The opening title card of Charlie Chaplin’s City Lights reads “A comedy romance in pantomime”. This is a line that conceals more than it tells. There is comedy, yes, bursting from the seams at either end. There is indeed romance, established deep into the film between Chaplin’s Tramp and the blind flower girl. There is heaps of pantomime; in fact it’s what carries the film and, by extension, Chaplin’s entire career as a physical comedian. But there is also bold pathos (as there is in most of Chaplin’s pictures), meticulously timed choreography, melodrama, tragedy, misfortune, camaraderie, satire. More so than The Kid (1921), which was mostly sentimental, or The Gold Rush (1925), which was mostly comedic, or Modern Times (1936), which was mostly satirical, City Lights marries all the switches of everyday life into the circuitry of a movie without overloading it. All Chaplin had to do was flip the master and magic would happen.
The most magical moment in the film is at the end, when sight is restored and all boundaries of wealth, stature, and innocent misconceptions are broken down. In 1949, film critic James Agee called the scene “the greatest single piece of acting ever committed to celluloid.” Observe the faces of Virginia Cherrill, who plays the blind girl, and Chaplin. Up to this point the girl has lived in a state of reverie, believing that her would-be suitor is a rich man with a good, tender heart. Through the man’s good will, she goes for an operation that restores her sight. Some time passes. She upgrades from peddling flowers on the sidewalk to running her own store.
Of course, The Tramp is the suitor, mistaken for wealth. He is just released from prison when he stumbles across the girl’s flower store. A couple of mean paperboys bully him and yank at his dangling suspenders. The girl watches on and laughs. But then she pities him and offers him a flower and a coin. He refuses because he recognises her instantly. She insists. She takes his hands in hers and then… it happens. The touch is familiar. She feels his chest, shoulder, face. She knows this man. For a brief moment she becomes the blind girl again, allowing a torrent of radiant memories to flood her banks. Watch how Cherrill’s expression shifts effortlessly from generosity to confusion to realisation to joy. Watch her eyes well up with tears of relief. “You?”, she asks. “You can see now?”, The Tramp responds. “Yes”, she says, smiling. “I can see now”. No closing line as sublime will be uttered again until the end of Some Like It Hot (1959).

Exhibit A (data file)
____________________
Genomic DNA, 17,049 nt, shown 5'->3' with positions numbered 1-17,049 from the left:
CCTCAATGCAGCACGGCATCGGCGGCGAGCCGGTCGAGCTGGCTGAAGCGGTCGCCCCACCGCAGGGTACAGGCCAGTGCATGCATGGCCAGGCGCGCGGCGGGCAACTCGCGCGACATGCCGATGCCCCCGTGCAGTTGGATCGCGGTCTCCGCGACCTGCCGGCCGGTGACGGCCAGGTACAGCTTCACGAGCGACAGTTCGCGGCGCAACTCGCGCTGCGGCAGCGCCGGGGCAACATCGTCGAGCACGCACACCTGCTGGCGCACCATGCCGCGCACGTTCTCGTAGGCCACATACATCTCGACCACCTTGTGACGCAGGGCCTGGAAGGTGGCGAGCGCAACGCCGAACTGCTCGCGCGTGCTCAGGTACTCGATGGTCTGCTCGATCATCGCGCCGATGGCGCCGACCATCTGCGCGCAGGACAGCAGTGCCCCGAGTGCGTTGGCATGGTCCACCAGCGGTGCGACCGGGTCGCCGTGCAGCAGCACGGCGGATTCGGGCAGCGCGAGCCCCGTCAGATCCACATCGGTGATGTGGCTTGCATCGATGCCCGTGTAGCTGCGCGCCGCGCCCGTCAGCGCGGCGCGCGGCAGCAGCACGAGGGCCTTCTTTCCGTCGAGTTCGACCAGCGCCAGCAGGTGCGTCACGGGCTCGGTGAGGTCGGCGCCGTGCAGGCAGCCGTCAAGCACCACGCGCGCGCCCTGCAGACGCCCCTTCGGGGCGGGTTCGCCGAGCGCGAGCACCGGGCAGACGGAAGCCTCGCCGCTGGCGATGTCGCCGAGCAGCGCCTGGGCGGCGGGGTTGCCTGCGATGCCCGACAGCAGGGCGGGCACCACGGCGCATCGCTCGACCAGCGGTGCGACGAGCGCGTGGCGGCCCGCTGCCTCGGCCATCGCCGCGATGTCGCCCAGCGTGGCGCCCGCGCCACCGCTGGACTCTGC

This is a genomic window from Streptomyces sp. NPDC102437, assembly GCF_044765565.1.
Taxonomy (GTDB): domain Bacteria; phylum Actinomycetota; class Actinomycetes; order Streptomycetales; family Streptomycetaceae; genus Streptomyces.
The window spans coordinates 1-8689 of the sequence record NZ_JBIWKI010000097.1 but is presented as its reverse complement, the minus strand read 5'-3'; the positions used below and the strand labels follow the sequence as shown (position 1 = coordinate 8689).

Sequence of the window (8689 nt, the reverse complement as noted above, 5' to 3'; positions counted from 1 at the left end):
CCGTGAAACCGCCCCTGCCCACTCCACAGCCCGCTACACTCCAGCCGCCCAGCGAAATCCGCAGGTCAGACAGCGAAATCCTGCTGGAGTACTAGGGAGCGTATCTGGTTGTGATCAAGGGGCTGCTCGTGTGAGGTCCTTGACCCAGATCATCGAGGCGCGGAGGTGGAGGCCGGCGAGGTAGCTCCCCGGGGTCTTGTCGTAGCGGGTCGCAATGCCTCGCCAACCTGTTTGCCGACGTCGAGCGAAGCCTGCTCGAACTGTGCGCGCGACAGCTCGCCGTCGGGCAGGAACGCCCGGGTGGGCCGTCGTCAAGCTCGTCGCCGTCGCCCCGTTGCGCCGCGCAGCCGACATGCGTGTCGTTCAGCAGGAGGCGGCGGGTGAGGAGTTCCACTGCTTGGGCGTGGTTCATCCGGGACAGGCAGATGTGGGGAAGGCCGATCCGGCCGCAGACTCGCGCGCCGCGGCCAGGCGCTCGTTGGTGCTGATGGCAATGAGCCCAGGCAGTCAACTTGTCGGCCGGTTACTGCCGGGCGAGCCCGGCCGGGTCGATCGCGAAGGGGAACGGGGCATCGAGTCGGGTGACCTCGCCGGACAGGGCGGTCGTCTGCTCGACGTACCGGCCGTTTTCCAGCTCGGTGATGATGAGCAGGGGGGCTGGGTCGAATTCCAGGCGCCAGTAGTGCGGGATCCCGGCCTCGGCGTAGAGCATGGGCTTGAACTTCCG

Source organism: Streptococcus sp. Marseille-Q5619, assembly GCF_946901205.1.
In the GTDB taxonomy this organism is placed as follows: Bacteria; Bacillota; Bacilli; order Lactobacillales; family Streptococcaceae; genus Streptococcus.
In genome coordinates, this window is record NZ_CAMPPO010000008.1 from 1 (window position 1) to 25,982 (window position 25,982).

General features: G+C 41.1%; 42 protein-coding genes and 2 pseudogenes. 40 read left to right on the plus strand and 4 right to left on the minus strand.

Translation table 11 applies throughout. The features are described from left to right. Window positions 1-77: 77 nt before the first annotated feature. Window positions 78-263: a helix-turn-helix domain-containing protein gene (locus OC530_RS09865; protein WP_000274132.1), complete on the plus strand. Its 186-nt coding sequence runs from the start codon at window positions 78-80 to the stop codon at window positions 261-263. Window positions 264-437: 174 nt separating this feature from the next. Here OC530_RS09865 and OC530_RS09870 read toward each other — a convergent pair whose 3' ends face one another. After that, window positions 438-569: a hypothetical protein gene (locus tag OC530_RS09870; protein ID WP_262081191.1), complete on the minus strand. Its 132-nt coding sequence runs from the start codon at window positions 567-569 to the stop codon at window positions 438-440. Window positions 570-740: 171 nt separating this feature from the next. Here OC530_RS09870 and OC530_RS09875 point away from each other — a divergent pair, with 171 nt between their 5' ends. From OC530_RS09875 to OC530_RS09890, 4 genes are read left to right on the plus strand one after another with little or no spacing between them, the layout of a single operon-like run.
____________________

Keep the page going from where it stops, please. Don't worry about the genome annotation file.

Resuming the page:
But this momentous scene would not have been so moving if the rest of the movie had operated on a cheaper level. If Chaplin had devised this closing scene first, before anything else, it would have been possible for him to mould the rest of City Lights around it, to support it, which would have made the foundations weak. Instead, the movie builds up to it in such a way as to empower it with a kind of immortality.
The girl’s realisation, for example, would not have been so touching if The Tramp had not been so unconditionally kind to her throughout the film. That’s his everyman quality. For a long while during the late 1910s and 1920s, The Tramp was the most popular image in the world. Chaplin became a global phenomenon and one of the world’s richest men. Yes, no doubt he rose to fame because he was funny and The Tramp was a lopsided, fumbling clown, but I think his popularity owed more to The Tramp’s pure heart. If he was only a clown, manufactured to incite hollow laughter, like The Three Stooges, he would have been well known but not so deeply cherished. What drew mass audiences to him was how seamlessly he hitched comedy with pathos, how he tore himself down through poverty and built himself back up through richness of spirit, so that when audiences laughed, they laughed not vacuously, but full of compassion.